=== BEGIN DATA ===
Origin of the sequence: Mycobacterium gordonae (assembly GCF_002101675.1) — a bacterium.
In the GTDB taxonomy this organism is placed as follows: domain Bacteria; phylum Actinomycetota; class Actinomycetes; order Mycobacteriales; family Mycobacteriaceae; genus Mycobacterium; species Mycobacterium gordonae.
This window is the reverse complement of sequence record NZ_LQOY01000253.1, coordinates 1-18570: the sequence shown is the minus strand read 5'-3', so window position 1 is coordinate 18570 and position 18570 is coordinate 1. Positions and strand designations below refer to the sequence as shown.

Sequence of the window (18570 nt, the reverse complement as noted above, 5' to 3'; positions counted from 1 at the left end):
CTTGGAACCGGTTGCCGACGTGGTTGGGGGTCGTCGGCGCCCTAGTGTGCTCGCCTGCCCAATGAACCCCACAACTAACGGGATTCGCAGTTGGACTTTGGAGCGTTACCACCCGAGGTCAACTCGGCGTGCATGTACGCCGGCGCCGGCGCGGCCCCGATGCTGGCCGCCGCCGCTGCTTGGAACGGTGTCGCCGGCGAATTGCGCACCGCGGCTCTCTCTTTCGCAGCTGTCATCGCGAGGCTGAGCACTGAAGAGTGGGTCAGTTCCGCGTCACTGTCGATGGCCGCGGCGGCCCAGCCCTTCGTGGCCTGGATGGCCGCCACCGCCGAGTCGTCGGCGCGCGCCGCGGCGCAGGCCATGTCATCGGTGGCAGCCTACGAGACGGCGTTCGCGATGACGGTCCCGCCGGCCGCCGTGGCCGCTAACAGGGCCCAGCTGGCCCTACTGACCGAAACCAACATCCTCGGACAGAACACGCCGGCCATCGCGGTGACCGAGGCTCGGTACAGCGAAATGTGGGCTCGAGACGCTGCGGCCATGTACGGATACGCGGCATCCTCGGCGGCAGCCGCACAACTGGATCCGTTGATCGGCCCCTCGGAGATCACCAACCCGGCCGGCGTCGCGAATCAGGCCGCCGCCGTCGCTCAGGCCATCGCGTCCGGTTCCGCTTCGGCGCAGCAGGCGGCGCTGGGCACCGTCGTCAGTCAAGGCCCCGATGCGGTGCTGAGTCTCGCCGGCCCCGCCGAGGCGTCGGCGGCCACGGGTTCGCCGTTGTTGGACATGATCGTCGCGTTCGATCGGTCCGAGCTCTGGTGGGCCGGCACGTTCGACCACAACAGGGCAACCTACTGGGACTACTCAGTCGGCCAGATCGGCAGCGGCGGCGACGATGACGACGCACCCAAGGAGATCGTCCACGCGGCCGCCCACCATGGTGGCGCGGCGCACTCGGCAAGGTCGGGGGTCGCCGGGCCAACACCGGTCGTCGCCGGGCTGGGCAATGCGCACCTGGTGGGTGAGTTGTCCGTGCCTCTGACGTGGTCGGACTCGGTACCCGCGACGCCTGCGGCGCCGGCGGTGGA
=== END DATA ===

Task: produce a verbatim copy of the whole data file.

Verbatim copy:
Origin of the sequence: Mycobacterium gordonae (assembly GCF_002101675.1) — a bacterium.
In the GTDB taxonomy this organism is placed as follows: domain Bacteria; phylum Actinomycetota; class Actinomycetes; order Mycobacteriales; family Mycobacteriaceae; genus Mycobacterium; species Mycobacterium gordonae.
This window is the reverse complement of sequence record NZ_LQOY01000253.1, coordinates 1-18570: the sequence shown is the minus strand read 5'-3', so window position 1 is coordinate 18570 and position 18570 is coordinate 1. Positions and strand designations below refer to the sequence as shown.

Sequence of the window (18570 nt, the reverse complement as noted above, 5' to 3'; positions counted from 1 at the left end):
CTTGGAACCGGTTGCCGACGTGGTTGGGGGTCGTCGGCGCCCTAGTGTGCTCGCCTGCCCAATGAACCCCACAACTAACGGGATTCGCAGTTGGACTTTGGAGCGTTACCACCCGAGGTCAACTCGGCGTGCATGTACGCCGGCGCCGGCGCGGCCCCGATGCTGGCCGCCGCCGCTGCTTGGAACGGTGTCGCCGGCGAATTGCGCACCGCGGCTCTCTCTTTCGCAGCTGTCATCGCGAGGCTGAGCACTGAAGAGTGGGTCAGTTCCGCGTCACTGTCGATGGCCGCGGCGGCCCAGCCCTTCGTGGCCTGGATGGCCGCCACCGCCGAGTCGTCGGCGCGCGCCGCGGCGCAGGCCATGTCATCGGTGGCAGCCTACGAGACGGCGTTCGCGATGACGGTCCCGCCGGCCGCCGTGGCCGCTAACAGGGCCCAGCTGGCCCTACTGACCGAAACCAACATCCTCGGACAGAACACGCCGGCCATCGCGGTGACCGAGGCTCGGTACAGCGAAATGTGGGCTCGAGACGCTGCGGCCATGTACGGATACGCGGCATCCTCGGCGGCAGCCGCACAACTGGATCCGTTGATCGGCCCCTCGGAGATCACCAACCCGGCCGGCGTCGCGAATCAGGCCGCCGCCGTCGCTCAGGCCATCGCGTCCGGTTCCGCTTCGGCGCAGCAGGCGGCGCTGGGCACCGTCGTCAGTCAAGGCCCCGATGCGGTGCTGAGTCTCGCCGGCCCCGCCGAGGCGTCGGCGGCCACGGGTTCGCCGTTGTTGGACATGATCGTCGCGTTCGATCGGTCCGAGCTCTGGTGGGCCGGCACGTTCGACCACAACAGGGCAACCTACTGGGACTACTCAGTCGGCCAGATCGGCAGCGGCGGCGACGATGACGACGCACCCAAGGAGATCGTCCACGCGGCCGCCCACCATGGTGGCGCGGCGCACTCGGCAAGGTCGGGGGTCGCCGGGCCAACACCGGTCGTCGCCGGGCTGGGCAATGCGCACCTGGTGGGTGAGTTGTCCGTGCCTCTGACGTGGTCGGACTCGGTACCCGCGACGCCTGCGGCGCCGGCGGTGGA